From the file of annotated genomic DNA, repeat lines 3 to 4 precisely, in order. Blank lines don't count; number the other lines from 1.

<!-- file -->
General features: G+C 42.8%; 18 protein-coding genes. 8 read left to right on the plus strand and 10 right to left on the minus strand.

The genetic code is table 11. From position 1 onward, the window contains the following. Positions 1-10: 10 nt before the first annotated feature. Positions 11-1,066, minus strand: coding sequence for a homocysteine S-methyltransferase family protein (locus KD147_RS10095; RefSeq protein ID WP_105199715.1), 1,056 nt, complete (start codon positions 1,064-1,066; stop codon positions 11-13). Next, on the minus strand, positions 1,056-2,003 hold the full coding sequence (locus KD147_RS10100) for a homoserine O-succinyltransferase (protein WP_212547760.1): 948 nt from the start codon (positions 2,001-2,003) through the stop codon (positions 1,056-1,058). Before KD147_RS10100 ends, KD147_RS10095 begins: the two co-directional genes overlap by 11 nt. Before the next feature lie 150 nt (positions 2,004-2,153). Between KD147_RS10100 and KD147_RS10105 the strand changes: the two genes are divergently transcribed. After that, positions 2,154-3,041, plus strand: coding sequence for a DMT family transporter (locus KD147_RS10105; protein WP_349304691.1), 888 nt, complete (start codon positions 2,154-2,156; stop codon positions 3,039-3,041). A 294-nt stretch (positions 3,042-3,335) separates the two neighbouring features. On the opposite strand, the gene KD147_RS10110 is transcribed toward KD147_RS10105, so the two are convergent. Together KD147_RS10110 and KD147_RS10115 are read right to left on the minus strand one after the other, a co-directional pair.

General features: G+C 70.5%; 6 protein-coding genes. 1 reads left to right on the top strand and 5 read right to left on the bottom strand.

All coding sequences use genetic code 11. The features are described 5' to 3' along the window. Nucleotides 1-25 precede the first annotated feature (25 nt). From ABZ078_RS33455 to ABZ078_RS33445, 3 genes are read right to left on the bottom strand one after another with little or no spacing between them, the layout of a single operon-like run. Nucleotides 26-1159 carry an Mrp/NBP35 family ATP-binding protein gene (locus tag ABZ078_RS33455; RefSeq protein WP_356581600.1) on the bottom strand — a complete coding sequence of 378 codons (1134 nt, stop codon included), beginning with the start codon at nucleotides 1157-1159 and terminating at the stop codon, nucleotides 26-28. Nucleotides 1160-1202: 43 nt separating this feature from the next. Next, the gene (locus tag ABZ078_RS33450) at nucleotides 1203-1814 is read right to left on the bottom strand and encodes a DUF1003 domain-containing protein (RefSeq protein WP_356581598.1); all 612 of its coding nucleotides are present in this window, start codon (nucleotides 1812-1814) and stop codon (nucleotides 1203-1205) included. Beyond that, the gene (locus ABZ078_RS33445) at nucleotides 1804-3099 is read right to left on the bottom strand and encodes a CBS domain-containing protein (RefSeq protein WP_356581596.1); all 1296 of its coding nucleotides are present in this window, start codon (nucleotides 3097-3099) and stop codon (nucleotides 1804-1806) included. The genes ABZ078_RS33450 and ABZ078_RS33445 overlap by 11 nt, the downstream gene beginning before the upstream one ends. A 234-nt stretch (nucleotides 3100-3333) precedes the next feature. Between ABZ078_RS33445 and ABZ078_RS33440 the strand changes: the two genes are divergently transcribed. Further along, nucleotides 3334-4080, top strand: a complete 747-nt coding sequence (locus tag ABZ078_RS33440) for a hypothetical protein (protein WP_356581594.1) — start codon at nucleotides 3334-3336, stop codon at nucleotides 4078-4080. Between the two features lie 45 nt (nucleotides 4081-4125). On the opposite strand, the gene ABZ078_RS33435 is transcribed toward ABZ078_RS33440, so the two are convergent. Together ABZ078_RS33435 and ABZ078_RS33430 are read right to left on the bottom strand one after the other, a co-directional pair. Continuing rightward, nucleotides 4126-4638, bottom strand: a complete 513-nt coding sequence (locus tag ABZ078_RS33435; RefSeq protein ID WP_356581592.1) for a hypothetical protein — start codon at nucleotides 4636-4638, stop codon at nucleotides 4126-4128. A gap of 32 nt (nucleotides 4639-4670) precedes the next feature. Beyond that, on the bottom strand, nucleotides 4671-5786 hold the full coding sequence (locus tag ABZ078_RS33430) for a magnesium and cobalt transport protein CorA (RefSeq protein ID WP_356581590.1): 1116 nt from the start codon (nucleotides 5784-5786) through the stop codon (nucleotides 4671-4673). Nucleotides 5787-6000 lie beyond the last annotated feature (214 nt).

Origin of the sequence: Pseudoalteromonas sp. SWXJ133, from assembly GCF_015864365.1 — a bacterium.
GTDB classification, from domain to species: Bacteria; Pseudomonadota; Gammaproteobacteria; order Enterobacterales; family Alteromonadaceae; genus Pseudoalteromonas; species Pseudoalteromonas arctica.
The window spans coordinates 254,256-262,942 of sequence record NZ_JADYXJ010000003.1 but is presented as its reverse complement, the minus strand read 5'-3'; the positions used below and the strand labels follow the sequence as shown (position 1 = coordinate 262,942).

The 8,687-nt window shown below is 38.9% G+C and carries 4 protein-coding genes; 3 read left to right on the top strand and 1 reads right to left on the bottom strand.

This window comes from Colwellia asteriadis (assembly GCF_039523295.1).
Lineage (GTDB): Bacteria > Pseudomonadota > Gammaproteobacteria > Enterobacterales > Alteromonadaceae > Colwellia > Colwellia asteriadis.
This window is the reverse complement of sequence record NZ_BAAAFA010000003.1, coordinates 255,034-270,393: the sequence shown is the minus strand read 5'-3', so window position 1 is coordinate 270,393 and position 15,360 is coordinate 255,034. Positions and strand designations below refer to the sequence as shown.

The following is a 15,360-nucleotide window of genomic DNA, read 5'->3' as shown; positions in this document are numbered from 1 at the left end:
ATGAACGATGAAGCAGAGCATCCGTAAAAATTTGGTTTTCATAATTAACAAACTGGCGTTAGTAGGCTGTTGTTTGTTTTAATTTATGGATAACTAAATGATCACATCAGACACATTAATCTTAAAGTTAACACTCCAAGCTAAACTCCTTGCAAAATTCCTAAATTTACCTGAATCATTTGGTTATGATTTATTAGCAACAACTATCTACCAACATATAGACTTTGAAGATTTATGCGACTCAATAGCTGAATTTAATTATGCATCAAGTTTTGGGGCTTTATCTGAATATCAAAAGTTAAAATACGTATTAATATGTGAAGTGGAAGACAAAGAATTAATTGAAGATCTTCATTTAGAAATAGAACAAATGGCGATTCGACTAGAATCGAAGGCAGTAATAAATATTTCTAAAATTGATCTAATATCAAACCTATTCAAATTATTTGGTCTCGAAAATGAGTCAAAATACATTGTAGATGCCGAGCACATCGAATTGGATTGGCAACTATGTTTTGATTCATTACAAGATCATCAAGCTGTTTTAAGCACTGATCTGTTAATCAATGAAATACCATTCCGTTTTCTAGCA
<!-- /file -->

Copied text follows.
General features: G+C 70.5%; 6 protein-coding genes. 1 reads left to right on the top strand and 5 read right to left on the bottom strand.

All coding sequences use genetic code 11. The features are described 5' to 3' along the window. Nucleotides 1-25 precede the first annotated feature (25 nt). From ABZ078_RS33455 to ABZ078_RS33445, 3 genes are read right to left on the bottom strand one after another with little or no spacing between them, the layout of a single operon-like run. Nucleotides 26-1159 carry an Mrp/NBP35 family ATP-binding protein gene (locus tag ABZ078_RS33455; RefSeq protein WP_356581600.1) on the bottom strand — a complete coding sequence of 378 codons (1134 nt, stop codon included), beginning with the start codon at nucleotides 1157-1159 and terminating at the stop codon, nucleotides 26-28. Nucleotides 1160-1202: 43 nt separating this feature from the next. Next, the gene (locus tag ABZ078_RS33450) at nucleotides 1203-1814 is read right to left on the bottom strand and encodes a DUF1003 domain-containing protein (RefSeq protein WP_356581598.1); all 612 of its coding nucleotides are present in this window, start codon (nucleotides 1812-1814) and stop codon (nucleotides 1203-1205) included. Beyond that, the gene (locus ABZ078_RS33445) at nucleotides 1804-3099 is read right to left on the bottom strand and encodes a CBS domain-containing protein (RefSeq protein WP_356581596.1); all 1296 of its coding nucleotides are present in this window, start codon (nucleotides 3097-3099) and stop codon (nucleotides 1804-1806) included. The genes ABZ078_RS33450 and ABZ078_RS33445 overlap by 11 nt, the downstream gene beginning before the upstream one ends. A 234-nt stretch (nucleotides 3100-3333) precedes the next feature. Between ABZ078_RS33445 and ABZ078_RS33440 the strand changes: the two genes are divergently transcribed. Further along, nucleotides 3334-4080, top strand: a complete 747-nt coding sequence (locus tag ABZ078_RS33440) for a hypothetical protein (protein WP_356581594.1) — start codon at nucleotides 3334-3336, stop codon at nucleotides 4078-4080. Between the two features lie 45 nt (nucleotides 4081-4125). On the opposite strand, the gene ABZ078_RS33435 is transcribed toward ABZ078_RS33440, so the two are convergent. Together ABZ078_RS33435 and ABZ078_RS33430 are read right to left on the bottom strand one after the other, a co-directional pair. Continuing rightward, nucleotides 4126-4638, bottom strand: a complete 513-nt coding sequence (locus tag ABZ078_RS33435; RefSeq protein ID WP_356581592.1) for a hypothetical protein — start codon at nucleotides 4636-4638, stop codon at nucleotides 4126-4128. A gap of 32 nt (nucleotides 4639-4670) precedes the next feature. Beyond that, on the bottom strand, nucleotides 4671-5786 hold the full coding sequence (locus tag ABZ078_RS33430) for a magnesium and cobalt transport protein CorA (RefSeq protein ID WP_356581590.1): 1116 nt from the start codon (nucleotides 5784-5786) through the stop codon (nucleotides 4671-4673). Nucleotides 5787-6000 lie beyond the last annotated feature (214 nt).